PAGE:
Speech of Jean B. DuBay,

a half breed Chippewa, on behalf of the half breeds assembled in a numerous body at the United States Sub Indian Agency office at La Pointe, on the 15th day of August 1838.

Father.  We have come to you for the purpose of speaking on the subject of the murder that was committed two years ago by an Indian on one of our Brothers.  I allude to Alfred Aitken.  We have always considered ourselves Subject to the Laws of the United States and have consequently relied upon their protection. But it appears by the decision of the United Sates court in this case.  That it was an Indian Killed an Indian, on Indian ground, and died not therefore come under its jurisdiction,” that we have hitherto laboured under a delusion, and that a resort to the laws can avail nothing.   We come therefore to you, at the agent of the Government here, to tell you that we have councilled with the Indians and, have declared to them and we have solemnly pledged ourselves in your presence, to each other, that we will enforce in the Indian Country, the Indian Law, Blood for Blood.

We pay taxes, and in the Indian Country are held amenable to the Laws, but appeal to them in vain for protection.  Sir we will protect ourselves.  We take the case into our own hands.  Blood shall be shed!  We will have justice and who can be answerable for the consequences?  Our brother was a gentlemanly young man.  He was educated at a Seminary in Louville in the State of New York.  He was dear to us.  We remember him as the companion of our childhood.  The voice of his Blood now cries to us from the ground for vengence!  But the stain left by his you shall be washed out by one of a deeper dye!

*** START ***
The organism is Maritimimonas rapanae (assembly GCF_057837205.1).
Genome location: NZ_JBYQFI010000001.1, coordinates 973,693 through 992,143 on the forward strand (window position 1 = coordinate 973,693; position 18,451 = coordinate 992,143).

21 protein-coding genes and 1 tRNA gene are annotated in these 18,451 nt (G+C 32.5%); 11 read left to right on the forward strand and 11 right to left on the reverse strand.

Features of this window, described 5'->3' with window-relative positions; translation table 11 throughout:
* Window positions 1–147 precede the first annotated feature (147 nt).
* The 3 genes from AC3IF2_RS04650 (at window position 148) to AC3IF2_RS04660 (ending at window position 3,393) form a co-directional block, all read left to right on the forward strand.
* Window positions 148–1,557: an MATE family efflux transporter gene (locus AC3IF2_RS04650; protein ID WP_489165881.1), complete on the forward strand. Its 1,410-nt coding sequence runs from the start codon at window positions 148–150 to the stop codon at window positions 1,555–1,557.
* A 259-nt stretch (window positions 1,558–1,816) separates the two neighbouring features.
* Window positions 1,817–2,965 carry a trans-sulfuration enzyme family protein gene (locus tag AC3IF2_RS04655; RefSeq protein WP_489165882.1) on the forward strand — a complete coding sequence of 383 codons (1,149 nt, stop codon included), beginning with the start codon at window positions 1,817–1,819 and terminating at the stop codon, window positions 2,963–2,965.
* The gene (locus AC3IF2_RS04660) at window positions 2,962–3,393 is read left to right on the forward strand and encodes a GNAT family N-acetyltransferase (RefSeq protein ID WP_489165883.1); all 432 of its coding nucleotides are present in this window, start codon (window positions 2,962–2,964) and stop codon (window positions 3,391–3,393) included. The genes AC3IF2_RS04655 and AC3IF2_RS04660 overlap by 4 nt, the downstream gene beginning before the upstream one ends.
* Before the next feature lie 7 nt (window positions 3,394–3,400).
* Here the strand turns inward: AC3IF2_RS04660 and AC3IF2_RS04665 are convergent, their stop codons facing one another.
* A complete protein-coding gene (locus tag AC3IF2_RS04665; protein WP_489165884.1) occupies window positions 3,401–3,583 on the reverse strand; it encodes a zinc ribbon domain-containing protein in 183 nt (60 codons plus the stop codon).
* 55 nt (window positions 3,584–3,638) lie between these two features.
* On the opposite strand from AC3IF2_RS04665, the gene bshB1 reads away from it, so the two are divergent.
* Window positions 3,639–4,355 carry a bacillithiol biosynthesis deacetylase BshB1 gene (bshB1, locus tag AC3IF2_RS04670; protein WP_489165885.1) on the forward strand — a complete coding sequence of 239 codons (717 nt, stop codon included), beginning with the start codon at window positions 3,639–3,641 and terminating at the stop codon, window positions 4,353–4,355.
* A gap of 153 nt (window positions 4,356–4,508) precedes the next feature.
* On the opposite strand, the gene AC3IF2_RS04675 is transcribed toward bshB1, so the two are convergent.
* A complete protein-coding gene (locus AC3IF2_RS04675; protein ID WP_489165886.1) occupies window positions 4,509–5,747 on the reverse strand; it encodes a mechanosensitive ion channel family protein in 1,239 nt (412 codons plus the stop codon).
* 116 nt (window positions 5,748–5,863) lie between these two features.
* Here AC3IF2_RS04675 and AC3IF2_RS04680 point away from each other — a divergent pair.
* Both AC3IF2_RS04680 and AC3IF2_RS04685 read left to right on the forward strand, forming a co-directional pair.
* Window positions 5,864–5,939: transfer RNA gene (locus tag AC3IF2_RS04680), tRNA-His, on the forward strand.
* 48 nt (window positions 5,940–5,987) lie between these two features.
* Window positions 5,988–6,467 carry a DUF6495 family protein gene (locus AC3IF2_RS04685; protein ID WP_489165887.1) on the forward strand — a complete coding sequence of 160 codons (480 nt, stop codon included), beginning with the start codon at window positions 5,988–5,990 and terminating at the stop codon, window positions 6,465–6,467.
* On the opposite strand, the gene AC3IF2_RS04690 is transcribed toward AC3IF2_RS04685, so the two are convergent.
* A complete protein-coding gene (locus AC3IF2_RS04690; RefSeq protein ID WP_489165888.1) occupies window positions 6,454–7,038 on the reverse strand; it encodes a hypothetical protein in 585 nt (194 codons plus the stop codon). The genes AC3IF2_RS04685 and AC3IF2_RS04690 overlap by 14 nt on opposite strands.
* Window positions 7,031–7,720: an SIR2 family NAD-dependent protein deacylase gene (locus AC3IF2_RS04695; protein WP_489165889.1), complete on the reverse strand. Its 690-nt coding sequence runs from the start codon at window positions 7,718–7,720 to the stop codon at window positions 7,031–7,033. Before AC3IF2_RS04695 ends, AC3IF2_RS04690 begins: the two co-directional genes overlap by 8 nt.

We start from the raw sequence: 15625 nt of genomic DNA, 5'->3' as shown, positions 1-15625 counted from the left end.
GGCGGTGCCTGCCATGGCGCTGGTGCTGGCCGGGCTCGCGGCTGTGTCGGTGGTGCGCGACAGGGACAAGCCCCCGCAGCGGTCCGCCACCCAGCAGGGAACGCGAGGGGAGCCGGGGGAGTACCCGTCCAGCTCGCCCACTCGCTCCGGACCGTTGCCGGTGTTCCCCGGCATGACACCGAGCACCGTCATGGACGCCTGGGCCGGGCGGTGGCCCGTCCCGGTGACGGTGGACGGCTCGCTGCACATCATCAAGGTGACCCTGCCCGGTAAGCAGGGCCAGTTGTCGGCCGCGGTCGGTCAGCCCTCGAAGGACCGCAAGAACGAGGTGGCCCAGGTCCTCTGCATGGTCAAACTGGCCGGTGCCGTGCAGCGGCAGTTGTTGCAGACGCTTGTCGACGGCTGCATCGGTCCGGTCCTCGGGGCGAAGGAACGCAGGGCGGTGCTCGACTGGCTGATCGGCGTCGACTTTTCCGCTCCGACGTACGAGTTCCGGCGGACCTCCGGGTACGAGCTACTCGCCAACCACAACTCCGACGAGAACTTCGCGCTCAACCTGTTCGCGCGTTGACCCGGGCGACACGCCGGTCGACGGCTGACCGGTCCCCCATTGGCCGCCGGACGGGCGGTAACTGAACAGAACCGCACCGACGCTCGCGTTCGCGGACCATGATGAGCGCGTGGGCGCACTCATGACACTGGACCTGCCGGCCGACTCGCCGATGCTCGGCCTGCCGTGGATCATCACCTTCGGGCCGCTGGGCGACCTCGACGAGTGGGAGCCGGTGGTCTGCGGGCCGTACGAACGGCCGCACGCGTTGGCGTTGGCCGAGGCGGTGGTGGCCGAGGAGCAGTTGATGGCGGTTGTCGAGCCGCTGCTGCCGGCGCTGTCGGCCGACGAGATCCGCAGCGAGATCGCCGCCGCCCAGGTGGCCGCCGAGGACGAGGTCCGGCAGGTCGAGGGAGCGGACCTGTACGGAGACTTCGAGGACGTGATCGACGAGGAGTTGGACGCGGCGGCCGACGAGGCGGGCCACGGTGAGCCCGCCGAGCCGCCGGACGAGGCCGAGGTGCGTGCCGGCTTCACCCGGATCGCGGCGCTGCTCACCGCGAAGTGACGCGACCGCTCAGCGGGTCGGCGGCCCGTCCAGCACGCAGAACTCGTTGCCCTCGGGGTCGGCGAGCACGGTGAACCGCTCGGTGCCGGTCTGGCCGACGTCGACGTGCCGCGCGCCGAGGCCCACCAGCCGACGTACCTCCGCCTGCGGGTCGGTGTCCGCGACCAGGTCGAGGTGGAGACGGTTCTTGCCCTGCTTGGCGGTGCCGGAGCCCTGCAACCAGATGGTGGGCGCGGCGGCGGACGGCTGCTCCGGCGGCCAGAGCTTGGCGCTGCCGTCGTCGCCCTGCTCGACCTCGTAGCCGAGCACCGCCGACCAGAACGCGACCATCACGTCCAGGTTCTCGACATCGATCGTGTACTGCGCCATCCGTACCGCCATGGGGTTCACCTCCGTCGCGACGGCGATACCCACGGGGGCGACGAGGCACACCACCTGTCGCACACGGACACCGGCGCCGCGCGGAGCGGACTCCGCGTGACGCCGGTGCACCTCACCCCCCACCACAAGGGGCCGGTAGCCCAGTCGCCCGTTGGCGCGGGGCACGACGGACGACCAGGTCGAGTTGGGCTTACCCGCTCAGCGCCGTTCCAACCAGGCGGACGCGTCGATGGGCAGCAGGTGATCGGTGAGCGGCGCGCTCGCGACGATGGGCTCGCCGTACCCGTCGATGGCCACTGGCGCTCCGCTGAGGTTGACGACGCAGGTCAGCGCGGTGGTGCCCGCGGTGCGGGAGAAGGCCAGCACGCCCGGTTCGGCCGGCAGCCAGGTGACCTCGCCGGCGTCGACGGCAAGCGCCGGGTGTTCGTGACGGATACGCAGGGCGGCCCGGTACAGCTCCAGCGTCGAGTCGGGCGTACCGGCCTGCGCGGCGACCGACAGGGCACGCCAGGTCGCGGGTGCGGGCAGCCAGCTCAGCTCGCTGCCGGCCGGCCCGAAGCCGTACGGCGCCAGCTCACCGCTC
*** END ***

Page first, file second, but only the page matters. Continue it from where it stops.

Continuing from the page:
For injuries committed upon the persons or property of whites, although within the Indian Country we are still willing to be held responsible to the Laws of the United States, notwithstanding the decision of a United States Court that we are Indians.  And for like injuries committed upon us by whites we will appeal to the same tribunal.

Sir our attachments to the American Government and people was great.  But they have cast us off.  The Half breeds muster strong on the northwestern frontier & we Know no distinction of tribes.  In one thing at least we are all united.  We might muster into the service of the United States in case of a war and officered by Americans would compose in frontier warfare a formidable corps.  We can fight the Indian or white man, in his own manner, & would pledge ourselves to Keep peace among the different Indian tribes.

Sir we will do nothing rashly.  We once more ask from your hands the murder of Mr. Aitken.  We wish you to represent our case to the President and we promise to remain quiet for one year, giving ample time for his decision to be made Known.  Let the Government extend its protection to us and we will be found its staunchest friends.  If it persists in abandoning us the most painful consequences may ensue.

Sir we will listen to your reply, and shall be Happy to avail ourselves of your advice.


Reply of the Subagent.